Pastebin [was: Trying to make a basic Python score counter in a game... will not count.]

Chris Angelico rosuav at
Mon Dec 17 09:06:59 CET 2012

On Mon, Dec 17, 2012 at 5:47 PM, Steven D'Aprano
<steve+comp.lang.python at> wrote:
> On Mon, 17 Dec 2012 07:13:44 +1100, Chris Angelico wrote:
>> I don't understand the idea behind the boycott. Are people worried about
>> the longevity of linked-to content, in the event that pastebin should,
>> as you say, cease to exist tomorrow? Or is it that some won't click a
>> pastebin link in case it's abusive? This isn't the sort of abuse that
>> can compromise your computer.
> How do you know? Between javascript and flash, just about any browser
> could be vulnerable to just about any website. You might implicitly trust
> Pastebin, but you can't possibly *know* that the site won't do bad
> things. It wouldn't be the first time that even a reputable website got
> hacked by somebody who used it to deploy malware.

Sure, anything can be compromised. But demonstrations that Pastebin
has been used to disseminate illegal information have nothing to do
with that. However...

> But that's not why I dislike Pastebin. I argue against Pastebin because:
> 1) Longevity of the content. Your question is going to be around for
> much, much longer than your pastebin. People searching for help will
> click through to the pastebin and find the code is gone. It is really
> frustrating to (say) search for the solution to a problem, and find that
> the answer is given in an expired pastebin.

... ah, that's a much more serious issue. When do they expire? I
didn't find it on the site. Some of the others expire after a VERY
short time (weeks, or even hours), making them completely
inappropriate for this sort of thing. It really needs to be indefinite

> 2) When you ask for help via email, you shouldn't assume that the people
> reading have access to the web. Perhaps they have email access, but all
> or part of the web is blocked to them. Perhaps they are reading email on
> a mobile device and don't mind paying to download a couple of KB of
> email, but draw the line at (potentially) hundreds of KB of a web page
> plus associated images, unnecessary javascript, web bugs, advertisements,
> etc. Or maybe they just don't want the context switch:
> "I'm reading email right now, I'll click the link later..."
> Email is a push technology. A pastebin is a pull technology. Whenever you
> require your audience to actively go and get content, you're cutting your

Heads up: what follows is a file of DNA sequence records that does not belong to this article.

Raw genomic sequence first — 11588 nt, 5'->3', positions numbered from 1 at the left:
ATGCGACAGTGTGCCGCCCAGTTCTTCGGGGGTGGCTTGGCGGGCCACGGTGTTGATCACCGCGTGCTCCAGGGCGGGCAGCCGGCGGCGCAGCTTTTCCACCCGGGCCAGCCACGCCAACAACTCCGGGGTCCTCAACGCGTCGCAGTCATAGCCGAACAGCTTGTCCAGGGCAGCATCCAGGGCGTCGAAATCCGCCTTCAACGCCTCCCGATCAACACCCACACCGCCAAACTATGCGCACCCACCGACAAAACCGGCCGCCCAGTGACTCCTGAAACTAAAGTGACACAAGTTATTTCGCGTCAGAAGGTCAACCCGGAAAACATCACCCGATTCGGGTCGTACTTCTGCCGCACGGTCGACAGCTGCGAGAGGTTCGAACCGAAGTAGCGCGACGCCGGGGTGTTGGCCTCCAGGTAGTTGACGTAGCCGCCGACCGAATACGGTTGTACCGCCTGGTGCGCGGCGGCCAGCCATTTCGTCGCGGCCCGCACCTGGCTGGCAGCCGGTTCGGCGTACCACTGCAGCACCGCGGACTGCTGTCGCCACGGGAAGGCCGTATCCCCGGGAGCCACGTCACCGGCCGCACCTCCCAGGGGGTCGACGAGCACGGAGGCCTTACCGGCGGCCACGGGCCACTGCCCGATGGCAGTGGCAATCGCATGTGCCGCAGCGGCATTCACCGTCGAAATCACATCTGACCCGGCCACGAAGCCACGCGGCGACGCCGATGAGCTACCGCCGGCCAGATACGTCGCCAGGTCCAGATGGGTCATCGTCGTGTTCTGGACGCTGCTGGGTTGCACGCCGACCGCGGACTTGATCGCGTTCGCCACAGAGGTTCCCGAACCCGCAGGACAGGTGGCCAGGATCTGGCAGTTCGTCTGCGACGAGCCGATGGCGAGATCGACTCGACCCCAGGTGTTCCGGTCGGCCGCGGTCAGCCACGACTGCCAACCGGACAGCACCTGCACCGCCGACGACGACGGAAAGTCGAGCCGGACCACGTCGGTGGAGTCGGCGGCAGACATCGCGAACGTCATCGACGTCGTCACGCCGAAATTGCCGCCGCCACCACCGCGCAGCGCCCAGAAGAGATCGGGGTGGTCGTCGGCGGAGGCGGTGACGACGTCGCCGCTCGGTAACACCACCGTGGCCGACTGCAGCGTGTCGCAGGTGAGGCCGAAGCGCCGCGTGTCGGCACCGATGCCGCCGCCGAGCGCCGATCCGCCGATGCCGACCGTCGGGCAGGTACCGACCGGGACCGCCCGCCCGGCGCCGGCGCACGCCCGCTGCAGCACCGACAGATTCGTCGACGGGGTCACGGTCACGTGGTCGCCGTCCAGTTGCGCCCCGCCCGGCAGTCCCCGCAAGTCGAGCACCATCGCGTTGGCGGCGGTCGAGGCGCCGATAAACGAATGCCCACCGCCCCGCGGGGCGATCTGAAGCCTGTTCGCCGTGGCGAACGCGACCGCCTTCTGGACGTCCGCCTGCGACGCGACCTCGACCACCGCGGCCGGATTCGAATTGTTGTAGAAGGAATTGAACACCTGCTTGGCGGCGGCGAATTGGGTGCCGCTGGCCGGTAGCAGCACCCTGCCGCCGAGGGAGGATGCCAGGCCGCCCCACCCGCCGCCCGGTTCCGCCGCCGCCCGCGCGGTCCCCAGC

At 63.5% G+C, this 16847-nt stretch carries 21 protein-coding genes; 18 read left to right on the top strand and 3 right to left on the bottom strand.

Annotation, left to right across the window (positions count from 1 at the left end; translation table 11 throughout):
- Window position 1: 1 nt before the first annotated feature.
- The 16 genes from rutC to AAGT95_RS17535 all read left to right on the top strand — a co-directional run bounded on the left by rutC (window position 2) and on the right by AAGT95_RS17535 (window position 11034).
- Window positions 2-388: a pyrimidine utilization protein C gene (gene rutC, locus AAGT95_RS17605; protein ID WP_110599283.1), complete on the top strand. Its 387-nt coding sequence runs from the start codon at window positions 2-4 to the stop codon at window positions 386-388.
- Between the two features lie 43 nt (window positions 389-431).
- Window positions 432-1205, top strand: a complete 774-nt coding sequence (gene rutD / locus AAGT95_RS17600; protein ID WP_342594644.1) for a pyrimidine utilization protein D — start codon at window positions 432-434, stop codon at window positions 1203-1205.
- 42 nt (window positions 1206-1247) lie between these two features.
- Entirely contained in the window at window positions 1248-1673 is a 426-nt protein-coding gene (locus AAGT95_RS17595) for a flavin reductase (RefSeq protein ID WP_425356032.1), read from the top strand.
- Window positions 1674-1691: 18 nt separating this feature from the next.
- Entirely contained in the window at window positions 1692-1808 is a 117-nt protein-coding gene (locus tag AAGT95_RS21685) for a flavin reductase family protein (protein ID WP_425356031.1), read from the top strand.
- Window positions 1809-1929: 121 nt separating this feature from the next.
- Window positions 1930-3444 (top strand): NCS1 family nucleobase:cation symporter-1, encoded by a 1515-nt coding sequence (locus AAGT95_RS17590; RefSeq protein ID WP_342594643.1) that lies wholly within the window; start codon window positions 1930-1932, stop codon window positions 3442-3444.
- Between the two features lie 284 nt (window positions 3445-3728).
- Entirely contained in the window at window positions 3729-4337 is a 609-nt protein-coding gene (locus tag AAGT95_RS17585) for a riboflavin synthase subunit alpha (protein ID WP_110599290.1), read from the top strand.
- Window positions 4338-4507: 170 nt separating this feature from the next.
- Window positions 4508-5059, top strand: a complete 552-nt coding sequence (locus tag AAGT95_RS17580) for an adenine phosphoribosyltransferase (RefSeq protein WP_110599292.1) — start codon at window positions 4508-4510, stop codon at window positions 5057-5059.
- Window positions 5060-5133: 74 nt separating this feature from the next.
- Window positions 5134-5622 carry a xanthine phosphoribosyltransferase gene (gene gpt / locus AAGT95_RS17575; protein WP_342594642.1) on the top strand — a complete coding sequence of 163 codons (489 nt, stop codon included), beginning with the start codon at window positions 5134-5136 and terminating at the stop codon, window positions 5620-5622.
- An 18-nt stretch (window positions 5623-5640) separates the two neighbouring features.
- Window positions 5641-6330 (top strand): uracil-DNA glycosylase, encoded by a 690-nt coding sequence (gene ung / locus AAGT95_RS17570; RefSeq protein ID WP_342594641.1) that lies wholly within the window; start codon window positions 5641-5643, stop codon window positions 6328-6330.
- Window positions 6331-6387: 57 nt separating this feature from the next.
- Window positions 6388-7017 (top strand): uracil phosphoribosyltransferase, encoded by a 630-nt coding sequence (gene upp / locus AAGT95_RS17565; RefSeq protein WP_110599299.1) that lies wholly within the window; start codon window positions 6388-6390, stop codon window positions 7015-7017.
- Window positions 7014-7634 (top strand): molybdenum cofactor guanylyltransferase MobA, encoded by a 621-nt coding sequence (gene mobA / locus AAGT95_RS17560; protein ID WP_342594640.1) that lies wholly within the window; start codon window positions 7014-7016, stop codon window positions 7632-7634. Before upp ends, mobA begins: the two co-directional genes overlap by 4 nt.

> audience by some fraction.

Yes, I agree. And I'll go further: I don't like having to download an
attached file. Put your code inline; if it's too long for that, it's
probably too long to be asking about.

There are exceptions, of course, but if I'm going to go fetch
components from elsewhere, I have to have already been drawn into the
thread with strong interest. It's a steep hill to climb.

> "Why should I
> have to go out of my way to find out what your question is? You're asking
> me to do you a favour, and you're making me work to find out what the
> favour is???"

Can't argue with that! I agree, other than that I don't swear. :)

> I'm not saying "never use a paste bin". I think it probably makes lots of
> sense to use one in IRC, where it is inappropriate to paste more than a
> line or two of code at once, and the conversation is already ephemeral.
> But in a Usenet or email forum, I think it is almost always inappropriate
> to use paste bins. If your code is too large to paste directly in the
> body of your email, chances are it is too large to expect people to debug
> for you. But you can try adding it as an attachment (.py, not .doc), and
> only if you can't do that for some reason, then maybe a paste bin is
> appropriate.

Yeah, it's good for a MUD too. We use URL shorteners and such, and
aren't too concerned that might not exist in a few years
(though it is better to use ones that don't expire URLs). But really,
when you're asking for Python help, you shouldn't need to blat tens of
kay of code at us all. It should be possible to put it in-line.


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